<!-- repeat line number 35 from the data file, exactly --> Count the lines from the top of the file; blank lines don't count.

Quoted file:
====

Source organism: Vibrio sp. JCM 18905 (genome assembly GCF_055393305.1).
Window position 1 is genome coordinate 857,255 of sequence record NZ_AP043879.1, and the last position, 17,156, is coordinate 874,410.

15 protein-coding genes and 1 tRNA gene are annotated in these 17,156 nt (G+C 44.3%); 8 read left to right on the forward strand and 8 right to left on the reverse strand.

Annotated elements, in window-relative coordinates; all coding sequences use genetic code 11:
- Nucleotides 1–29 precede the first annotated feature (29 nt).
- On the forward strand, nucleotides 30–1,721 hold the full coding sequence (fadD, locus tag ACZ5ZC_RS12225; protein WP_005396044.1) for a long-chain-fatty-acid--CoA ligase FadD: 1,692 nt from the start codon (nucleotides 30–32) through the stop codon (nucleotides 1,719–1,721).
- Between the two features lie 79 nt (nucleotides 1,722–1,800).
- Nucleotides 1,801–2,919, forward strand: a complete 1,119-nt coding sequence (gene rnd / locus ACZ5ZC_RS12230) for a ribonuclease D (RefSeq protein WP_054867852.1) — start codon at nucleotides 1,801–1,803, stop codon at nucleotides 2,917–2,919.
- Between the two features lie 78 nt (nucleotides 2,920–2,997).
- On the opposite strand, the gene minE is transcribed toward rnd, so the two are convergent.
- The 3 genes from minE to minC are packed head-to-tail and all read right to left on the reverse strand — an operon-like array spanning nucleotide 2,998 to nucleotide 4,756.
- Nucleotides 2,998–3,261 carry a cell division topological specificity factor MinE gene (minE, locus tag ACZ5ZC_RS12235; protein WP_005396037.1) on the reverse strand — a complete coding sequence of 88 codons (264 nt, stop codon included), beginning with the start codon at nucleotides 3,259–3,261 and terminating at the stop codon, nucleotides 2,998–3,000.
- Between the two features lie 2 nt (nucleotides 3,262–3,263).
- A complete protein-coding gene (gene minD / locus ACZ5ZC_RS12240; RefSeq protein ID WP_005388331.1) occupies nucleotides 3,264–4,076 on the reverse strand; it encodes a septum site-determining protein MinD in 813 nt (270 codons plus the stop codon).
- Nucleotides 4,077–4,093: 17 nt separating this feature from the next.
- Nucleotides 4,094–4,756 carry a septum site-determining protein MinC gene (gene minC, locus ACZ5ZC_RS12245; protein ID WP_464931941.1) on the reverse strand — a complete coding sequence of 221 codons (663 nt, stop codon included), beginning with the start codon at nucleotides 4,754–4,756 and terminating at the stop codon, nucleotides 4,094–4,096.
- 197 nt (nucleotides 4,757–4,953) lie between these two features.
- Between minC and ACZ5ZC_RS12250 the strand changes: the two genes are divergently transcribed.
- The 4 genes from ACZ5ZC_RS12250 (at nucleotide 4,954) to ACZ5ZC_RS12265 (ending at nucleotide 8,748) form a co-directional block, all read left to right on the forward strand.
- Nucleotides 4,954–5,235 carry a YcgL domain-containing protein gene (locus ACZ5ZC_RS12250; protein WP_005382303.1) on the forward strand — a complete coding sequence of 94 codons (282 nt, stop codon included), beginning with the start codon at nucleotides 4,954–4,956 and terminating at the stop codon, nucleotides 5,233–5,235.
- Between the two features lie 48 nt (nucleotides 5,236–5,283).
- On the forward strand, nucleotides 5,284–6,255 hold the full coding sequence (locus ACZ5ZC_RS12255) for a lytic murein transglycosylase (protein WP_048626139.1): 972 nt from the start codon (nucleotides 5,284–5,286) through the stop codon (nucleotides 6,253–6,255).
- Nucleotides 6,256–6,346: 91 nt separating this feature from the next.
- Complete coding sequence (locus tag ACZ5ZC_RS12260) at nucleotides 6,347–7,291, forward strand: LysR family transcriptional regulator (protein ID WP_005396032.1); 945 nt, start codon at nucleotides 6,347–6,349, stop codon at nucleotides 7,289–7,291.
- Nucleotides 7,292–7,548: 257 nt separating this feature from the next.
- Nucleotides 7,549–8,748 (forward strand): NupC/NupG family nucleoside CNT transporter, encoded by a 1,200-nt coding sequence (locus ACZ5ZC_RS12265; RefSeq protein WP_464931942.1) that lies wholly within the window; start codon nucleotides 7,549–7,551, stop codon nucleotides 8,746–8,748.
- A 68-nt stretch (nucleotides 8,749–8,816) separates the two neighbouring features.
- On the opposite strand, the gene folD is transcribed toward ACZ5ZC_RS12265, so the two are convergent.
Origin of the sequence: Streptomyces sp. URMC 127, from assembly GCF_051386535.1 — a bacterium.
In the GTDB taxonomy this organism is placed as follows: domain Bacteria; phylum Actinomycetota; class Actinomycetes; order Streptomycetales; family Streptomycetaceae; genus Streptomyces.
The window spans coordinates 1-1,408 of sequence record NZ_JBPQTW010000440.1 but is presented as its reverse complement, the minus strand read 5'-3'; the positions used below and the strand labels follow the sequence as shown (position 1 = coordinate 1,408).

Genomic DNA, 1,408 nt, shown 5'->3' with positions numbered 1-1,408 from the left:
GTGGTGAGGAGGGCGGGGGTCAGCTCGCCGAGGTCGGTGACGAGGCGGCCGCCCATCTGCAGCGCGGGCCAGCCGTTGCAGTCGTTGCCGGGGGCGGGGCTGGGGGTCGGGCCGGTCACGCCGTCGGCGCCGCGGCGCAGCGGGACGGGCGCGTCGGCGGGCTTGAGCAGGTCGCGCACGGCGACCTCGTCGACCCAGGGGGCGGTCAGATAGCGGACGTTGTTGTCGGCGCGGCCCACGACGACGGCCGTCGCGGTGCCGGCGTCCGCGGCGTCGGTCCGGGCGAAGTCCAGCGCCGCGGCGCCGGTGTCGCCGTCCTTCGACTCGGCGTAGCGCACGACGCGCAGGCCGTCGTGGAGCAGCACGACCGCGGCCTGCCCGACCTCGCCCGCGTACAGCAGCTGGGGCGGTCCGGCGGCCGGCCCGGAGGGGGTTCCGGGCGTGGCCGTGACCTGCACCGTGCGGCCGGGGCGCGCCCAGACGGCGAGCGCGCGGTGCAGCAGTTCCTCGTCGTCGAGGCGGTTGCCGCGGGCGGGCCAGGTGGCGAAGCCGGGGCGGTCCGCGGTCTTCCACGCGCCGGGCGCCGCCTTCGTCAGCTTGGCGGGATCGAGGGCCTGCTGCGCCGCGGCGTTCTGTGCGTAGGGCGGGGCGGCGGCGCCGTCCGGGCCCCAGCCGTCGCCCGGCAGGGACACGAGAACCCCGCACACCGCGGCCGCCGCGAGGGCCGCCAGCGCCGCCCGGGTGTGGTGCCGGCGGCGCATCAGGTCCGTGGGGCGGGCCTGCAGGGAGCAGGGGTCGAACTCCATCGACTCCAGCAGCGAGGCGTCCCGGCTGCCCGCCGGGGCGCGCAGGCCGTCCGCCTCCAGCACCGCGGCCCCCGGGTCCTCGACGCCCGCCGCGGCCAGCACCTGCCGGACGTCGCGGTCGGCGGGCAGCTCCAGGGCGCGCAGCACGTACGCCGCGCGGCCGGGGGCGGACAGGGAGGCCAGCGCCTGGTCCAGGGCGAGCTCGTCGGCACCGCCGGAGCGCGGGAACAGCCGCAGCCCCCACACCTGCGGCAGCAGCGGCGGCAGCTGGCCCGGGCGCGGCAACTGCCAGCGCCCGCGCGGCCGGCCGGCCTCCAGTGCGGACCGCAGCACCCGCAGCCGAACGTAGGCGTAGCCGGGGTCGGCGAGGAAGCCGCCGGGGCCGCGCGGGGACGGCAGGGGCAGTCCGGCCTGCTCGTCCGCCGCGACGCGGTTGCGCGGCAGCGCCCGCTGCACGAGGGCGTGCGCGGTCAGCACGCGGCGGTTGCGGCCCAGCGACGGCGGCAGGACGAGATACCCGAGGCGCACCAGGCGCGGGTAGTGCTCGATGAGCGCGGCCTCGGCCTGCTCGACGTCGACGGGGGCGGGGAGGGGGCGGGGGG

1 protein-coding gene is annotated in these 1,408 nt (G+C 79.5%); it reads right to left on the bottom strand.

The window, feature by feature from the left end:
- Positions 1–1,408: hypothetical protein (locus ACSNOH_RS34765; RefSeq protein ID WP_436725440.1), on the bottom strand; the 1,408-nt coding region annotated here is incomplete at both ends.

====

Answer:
The window, feature by feature from the left end: